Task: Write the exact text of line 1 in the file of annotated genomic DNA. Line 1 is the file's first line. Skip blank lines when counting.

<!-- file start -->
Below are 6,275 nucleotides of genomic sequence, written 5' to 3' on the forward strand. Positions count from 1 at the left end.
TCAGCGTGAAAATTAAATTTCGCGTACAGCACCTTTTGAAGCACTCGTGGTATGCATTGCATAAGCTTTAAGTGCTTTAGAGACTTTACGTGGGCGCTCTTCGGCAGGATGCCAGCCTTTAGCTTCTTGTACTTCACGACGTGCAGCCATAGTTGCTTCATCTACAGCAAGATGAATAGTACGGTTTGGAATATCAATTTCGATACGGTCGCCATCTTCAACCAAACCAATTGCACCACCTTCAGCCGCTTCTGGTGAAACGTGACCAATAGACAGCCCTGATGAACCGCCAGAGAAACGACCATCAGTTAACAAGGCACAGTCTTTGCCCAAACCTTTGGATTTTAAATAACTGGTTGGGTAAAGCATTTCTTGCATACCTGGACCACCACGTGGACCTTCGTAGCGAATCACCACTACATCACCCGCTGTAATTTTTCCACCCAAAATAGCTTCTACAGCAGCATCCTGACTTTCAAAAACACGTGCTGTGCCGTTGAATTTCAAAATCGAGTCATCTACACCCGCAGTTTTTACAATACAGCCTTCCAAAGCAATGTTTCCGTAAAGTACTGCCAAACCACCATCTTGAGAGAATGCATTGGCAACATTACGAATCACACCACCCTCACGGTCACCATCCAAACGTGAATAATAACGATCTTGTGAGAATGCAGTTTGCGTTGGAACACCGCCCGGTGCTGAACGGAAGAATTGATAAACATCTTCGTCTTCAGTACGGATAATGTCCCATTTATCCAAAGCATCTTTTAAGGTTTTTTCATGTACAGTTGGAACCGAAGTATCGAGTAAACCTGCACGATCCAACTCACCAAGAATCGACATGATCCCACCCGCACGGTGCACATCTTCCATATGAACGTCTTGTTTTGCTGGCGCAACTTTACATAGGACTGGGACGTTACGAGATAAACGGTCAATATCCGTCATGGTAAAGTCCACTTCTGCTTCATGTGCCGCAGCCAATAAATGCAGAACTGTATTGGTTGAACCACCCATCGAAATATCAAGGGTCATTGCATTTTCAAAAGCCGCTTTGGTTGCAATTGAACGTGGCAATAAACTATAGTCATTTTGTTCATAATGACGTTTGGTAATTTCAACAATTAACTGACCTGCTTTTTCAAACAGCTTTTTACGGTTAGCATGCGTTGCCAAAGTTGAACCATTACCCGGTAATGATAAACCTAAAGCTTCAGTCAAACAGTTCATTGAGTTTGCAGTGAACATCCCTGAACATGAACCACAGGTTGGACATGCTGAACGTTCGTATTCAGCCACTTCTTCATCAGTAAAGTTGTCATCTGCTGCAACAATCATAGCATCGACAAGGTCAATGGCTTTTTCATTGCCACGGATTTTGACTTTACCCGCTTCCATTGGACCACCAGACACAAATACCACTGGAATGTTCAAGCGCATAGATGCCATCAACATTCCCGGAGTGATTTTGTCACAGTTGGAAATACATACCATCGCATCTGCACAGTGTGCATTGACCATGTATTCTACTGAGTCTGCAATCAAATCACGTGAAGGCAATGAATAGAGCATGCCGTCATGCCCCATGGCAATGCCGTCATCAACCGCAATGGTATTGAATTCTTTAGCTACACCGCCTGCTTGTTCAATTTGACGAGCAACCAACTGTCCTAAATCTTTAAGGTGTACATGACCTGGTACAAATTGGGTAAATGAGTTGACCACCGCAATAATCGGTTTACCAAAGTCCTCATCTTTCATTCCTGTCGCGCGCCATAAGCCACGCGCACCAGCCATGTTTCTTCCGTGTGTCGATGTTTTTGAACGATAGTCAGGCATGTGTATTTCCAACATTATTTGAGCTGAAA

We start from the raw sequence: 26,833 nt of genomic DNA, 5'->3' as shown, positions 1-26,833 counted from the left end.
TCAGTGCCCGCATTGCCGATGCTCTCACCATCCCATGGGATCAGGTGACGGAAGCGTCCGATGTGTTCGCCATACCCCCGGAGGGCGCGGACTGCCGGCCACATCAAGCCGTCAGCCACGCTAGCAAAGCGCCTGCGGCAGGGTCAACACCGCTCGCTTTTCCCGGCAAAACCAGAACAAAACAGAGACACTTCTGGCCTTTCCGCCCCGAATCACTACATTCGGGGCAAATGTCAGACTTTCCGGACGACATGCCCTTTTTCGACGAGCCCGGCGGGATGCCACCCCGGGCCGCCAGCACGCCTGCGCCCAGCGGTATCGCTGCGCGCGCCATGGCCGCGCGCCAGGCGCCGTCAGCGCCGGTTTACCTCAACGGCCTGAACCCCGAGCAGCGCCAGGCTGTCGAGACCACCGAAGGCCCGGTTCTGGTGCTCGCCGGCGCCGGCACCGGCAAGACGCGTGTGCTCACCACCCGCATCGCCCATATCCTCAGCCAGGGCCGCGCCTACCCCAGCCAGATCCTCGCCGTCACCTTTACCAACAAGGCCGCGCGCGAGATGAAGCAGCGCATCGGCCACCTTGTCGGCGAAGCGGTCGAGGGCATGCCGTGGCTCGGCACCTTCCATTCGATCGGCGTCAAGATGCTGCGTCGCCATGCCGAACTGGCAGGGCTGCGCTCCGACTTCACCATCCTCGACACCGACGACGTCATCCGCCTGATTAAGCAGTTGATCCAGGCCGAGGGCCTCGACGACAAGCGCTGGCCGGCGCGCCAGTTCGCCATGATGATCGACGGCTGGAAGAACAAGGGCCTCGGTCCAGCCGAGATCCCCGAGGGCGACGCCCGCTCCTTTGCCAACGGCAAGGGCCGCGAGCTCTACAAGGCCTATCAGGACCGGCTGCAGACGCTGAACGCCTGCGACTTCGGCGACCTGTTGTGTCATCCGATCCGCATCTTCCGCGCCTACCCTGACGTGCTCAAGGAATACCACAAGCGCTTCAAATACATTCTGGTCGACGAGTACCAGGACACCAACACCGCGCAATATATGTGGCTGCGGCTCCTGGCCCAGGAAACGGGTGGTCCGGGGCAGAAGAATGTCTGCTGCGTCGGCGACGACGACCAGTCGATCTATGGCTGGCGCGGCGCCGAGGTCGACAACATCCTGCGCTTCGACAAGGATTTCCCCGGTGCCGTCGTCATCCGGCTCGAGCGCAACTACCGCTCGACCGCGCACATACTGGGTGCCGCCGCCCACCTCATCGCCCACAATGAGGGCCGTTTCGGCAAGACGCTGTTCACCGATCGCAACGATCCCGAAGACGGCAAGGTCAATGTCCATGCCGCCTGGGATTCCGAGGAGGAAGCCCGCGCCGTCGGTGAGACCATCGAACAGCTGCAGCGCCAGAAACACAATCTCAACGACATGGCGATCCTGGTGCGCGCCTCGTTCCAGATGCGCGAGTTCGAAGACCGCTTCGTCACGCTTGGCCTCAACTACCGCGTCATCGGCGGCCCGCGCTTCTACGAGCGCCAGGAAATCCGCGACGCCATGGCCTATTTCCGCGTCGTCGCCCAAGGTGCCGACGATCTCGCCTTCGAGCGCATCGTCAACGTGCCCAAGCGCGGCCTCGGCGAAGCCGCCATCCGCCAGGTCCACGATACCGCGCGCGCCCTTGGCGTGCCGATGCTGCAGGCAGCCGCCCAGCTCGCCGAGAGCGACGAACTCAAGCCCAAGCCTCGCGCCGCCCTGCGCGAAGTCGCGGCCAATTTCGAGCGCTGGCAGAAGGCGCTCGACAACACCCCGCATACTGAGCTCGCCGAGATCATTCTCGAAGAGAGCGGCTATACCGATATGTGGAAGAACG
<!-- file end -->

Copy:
Below are 6,275 nucleotides of genomic sequence, written 5' to 3' on the forward strand. Positions count from 1 at the left end.